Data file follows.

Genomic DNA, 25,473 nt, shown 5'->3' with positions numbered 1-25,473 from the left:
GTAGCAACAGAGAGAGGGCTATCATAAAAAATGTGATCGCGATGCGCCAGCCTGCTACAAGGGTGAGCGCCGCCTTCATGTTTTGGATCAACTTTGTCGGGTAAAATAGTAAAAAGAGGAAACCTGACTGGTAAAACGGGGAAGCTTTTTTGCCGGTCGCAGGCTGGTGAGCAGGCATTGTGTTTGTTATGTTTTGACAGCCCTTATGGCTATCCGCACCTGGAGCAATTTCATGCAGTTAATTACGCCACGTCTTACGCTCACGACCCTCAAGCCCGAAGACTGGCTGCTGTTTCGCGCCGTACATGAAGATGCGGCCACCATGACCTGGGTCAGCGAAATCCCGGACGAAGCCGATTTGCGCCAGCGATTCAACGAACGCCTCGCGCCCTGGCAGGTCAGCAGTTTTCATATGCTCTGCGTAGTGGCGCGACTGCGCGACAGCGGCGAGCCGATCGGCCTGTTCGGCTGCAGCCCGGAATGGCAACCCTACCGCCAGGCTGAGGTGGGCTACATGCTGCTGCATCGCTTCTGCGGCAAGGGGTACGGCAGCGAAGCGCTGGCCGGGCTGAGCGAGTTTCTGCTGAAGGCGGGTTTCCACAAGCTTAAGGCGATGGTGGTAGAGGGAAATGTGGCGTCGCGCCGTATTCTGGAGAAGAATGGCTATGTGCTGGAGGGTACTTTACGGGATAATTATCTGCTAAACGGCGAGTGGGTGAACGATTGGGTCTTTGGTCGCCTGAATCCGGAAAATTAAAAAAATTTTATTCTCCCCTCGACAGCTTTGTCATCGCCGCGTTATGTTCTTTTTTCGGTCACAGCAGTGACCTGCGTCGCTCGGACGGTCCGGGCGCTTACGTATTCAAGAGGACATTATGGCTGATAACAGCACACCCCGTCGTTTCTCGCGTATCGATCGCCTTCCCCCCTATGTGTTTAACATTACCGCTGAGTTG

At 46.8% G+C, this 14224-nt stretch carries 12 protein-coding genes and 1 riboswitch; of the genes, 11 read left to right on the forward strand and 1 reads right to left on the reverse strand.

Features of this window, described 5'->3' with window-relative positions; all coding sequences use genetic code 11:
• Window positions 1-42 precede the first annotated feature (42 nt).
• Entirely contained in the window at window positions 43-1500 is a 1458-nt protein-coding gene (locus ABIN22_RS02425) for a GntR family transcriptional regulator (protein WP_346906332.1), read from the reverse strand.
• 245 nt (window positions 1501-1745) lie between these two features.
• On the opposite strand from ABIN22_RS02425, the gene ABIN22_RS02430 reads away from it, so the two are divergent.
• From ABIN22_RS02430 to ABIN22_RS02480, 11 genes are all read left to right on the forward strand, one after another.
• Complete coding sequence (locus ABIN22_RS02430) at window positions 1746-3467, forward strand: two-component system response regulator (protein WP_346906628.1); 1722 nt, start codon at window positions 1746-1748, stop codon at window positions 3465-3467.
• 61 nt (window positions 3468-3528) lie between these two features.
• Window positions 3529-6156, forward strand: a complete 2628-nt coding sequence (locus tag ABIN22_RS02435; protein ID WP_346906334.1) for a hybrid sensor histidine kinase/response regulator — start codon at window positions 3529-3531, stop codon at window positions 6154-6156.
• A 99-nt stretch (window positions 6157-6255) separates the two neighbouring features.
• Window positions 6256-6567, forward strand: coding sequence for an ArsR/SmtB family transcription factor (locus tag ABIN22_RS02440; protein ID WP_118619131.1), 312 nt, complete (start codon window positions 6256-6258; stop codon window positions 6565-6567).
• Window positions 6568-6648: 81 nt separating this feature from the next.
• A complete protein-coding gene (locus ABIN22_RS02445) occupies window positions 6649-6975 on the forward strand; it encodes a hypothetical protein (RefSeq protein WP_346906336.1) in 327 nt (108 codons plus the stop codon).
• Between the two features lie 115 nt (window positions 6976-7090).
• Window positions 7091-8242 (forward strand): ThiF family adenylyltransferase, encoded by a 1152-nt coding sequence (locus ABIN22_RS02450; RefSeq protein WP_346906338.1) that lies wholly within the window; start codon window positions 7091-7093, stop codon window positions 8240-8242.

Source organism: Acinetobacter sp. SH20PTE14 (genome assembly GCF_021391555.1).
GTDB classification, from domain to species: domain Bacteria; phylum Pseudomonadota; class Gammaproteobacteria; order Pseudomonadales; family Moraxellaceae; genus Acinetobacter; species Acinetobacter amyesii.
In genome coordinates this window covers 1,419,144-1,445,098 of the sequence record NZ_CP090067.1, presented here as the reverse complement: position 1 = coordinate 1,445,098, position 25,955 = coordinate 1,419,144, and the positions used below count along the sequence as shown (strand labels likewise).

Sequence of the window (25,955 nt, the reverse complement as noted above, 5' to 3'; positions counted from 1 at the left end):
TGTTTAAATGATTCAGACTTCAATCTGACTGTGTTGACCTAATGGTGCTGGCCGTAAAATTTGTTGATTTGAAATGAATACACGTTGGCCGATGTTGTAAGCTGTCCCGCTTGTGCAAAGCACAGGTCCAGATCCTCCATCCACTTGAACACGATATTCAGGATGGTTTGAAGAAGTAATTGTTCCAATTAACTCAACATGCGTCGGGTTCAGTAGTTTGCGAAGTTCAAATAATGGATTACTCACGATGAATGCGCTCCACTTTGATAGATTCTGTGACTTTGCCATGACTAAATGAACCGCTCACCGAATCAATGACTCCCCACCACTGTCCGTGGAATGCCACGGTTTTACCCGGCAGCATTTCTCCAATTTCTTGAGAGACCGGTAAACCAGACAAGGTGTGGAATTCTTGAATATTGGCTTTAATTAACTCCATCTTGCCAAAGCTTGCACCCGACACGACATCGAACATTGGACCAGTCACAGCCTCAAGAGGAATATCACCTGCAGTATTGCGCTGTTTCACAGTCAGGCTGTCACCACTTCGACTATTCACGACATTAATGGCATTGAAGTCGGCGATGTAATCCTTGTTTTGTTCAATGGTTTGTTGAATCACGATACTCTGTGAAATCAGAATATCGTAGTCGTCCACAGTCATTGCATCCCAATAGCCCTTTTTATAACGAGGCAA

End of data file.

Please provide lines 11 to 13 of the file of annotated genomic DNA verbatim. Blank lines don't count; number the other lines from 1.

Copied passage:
• 61 nt (window positions 3468-3528) lie between these two features.
• Window positions 3529-6156, forward strand: a complete 2628-nt coding sequence (locus tag ABIN22_RS02435; protein ID WP_346906334.1) for a hybrid sensor histidine kinase/response regulator — start codon at window positions 3529-3531, stop codon at window positions 6154-6156.
• A 99-nt stretch (window positions 6157-6255) separates the two neighbouring features.